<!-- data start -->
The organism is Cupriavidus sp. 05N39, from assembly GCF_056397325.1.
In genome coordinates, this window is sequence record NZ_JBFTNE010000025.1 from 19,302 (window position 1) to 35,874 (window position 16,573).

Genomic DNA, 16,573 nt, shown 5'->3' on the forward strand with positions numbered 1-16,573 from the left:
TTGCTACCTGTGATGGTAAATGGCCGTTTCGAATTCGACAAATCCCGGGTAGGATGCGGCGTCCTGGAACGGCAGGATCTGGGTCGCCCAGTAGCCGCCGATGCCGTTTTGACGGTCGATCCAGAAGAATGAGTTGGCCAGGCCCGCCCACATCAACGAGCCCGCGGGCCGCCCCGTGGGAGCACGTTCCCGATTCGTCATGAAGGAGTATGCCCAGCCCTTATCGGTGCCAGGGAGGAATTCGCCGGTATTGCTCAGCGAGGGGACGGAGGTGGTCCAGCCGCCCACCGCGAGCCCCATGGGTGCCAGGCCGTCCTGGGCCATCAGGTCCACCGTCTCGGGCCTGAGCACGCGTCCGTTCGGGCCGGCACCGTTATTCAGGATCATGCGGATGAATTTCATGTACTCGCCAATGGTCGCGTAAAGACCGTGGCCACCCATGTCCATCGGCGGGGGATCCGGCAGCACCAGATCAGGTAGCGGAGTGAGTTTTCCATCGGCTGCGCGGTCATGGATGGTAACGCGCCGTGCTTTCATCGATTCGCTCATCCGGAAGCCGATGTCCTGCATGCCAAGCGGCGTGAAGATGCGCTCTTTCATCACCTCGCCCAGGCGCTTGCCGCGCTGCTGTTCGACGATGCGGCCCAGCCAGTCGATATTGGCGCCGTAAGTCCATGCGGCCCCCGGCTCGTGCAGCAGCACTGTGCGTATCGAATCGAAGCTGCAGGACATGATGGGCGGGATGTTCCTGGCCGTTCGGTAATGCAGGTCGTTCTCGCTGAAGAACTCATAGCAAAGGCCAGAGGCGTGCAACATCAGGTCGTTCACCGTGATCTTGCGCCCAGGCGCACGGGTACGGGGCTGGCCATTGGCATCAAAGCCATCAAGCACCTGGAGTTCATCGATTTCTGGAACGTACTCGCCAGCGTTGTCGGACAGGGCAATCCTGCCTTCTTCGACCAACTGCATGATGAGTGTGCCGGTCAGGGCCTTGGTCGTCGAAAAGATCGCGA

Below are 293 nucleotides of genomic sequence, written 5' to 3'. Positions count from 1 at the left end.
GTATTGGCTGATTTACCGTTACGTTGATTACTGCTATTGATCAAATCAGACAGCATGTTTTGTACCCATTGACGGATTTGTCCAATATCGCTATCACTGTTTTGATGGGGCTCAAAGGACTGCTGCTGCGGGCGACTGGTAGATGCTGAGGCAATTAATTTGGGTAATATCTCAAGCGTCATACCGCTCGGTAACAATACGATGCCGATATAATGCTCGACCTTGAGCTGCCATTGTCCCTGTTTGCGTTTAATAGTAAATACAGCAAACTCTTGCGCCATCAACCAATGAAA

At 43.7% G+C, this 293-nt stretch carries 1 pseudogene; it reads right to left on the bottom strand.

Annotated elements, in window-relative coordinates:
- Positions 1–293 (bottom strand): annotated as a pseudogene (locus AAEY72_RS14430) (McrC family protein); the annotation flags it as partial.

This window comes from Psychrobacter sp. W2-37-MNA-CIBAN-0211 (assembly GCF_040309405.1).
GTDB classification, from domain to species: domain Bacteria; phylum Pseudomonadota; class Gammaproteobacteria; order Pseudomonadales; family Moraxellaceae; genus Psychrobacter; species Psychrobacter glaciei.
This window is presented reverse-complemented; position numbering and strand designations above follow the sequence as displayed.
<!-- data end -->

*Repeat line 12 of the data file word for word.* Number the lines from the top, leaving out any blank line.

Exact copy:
This window is presented reverse-complemented; position numbering and strand designations above follow the sequence as displayed.